Business decision-makers often cut IT budgets in times of economic slowdown. But they risk reducing business opportunities...
in the future.
- Delaying decisions
- Emerging gently from recession
- Focus on broadening your customer base
- Outsourcing to avoid recessionary mistakes
- Useful links
Harvard Management, which manages the assets of Harvard University, has published a list of common mistakes businesses make during a recession.
Companies often cut IT budgets as a direct result of three common errors:
- Delaying decisions that will improve the long-term health of the company
- Assuming the smart way to grow is always cautiously and incrementally
- Focusing on broadening the customer base
IT projects are usually the first to go, or be put on hold, when companies cut budgets. But Harvard Management says this can be a mistake, as businesses still need to invest in the future.
Justin Speake, CEO at analyst firm Bloor Research, says that during an economic slowdown businesses should re-examine their decisions, but warns against cutting projects as a knee-jerk reaction. If there was justification for a project originally, it probably still applies, he says.
"They should reaffirm that their return on investment process is effective. If they confirm it was right, they should not cancel a project," Speake says.
High street bank HSBC's decision to step up investment in a project to standardise systems globally is an example of this theory in practice.
The bank started a project, known as One HSBC, before the financial services turmoil. But rather than cut its investment in the IT project, it has increased how much it spends on it each year. In 2007, the bank spent about $650,000 on the project, and expects to invest a further $1.2bn next year.
Harvard Management believes it is wrong to assume that the best way to start growing again is always cautiously.
Businesses can use technology to grow their businesses quickly when things pick up. The use of web 2.0 technology in financial services is a case in point. Banks realise that web 2.0 is a good way to reach the new customers of the future, but many believe they cannot justify investing in the technology during the downturn.
Bob McDowall, analyst at Towergroup, says this may be a mistake. "You should not just stop all discretionary spending but assess the risks and benefits of it."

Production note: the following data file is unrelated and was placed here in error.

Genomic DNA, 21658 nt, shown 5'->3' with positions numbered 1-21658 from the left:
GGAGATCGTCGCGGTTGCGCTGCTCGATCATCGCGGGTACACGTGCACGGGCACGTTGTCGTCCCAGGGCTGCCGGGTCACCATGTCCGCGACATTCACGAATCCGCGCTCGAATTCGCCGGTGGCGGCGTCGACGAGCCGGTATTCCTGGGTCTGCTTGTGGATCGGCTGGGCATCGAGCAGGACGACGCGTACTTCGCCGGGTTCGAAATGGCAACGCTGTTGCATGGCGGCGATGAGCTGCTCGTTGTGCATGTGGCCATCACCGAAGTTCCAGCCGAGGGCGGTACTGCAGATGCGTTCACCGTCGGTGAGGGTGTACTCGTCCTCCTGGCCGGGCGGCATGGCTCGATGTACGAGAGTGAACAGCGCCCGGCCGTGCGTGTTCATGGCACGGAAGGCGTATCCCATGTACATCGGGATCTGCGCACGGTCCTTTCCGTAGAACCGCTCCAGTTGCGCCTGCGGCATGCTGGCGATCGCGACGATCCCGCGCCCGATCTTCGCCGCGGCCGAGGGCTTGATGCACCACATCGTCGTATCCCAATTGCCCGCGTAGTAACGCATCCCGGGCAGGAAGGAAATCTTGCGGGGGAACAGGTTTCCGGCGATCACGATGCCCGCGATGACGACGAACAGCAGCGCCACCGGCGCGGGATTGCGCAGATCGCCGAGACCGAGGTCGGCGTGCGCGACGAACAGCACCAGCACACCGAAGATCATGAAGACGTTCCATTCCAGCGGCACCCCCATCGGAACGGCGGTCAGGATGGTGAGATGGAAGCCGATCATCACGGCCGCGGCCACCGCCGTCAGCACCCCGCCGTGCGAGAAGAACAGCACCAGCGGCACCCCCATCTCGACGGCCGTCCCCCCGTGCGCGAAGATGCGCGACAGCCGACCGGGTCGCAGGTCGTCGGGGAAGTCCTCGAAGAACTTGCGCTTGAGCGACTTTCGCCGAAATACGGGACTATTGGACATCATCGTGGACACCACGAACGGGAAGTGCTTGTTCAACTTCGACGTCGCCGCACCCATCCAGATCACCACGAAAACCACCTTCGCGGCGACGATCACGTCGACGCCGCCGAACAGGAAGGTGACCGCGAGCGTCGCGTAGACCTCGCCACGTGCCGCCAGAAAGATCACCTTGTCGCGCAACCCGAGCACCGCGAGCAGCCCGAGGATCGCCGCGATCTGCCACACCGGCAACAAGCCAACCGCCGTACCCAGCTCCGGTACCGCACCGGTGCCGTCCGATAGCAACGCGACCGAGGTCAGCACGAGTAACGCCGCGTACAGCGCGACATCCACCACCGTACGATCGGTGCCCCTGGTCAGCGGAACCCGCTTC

He says web 2.0 is a good example because the technology is already available and people are using it. "It is a case of assessing how it can be nimbly and quickly deployed." Companies that invest in it now will be at an advantage when the recovery comes, he says.
Analyst company Celent warns that banks will face competition from rival financial service providers, including retailers, phone companies and pre-paid card suppliers. They are likely to exploit web 2.0 applications to deliver new services.
Harvard Management says businesses should cherish the customers that stayed with them through a slump because they will probably be its best customers when things pick up.
Investing in technology to improve customer services can create greater loyalty in the customer base. Analytical software is one option that could help businesses understand their customers and offer them better services.
An important part of HSBC's One HSBC project, for example, is the fact that it made it easier for its customers to work with the bank.
Outsourcing is another trend that increases when times are hard. Companies often base the decision to outsource on cost-cutting. It can save money in areas such as maintenance and support, while freeing up budget for more strategic IT investments.
Duncan Aitchinson, head of Europe at sourcing consultancy TPI, says businesses can use outsourcing to avoid the pitfalls highlighted by Harvard.
"When negotiating an outsourcing contract businesses should think about more than just cost; take a longer-term view and position themselves for the upturn," he says.
Strategic investments in IT can help businesses survive periods of recession and position themselves for the upturn. But if they are to avoid the mistakes described by Harvard Management, CIOs have to develop strong business plans which analyse the risks and benefits of each project. They must also revisit those business plans that were written before the economy slowed to ensure they are still relevant.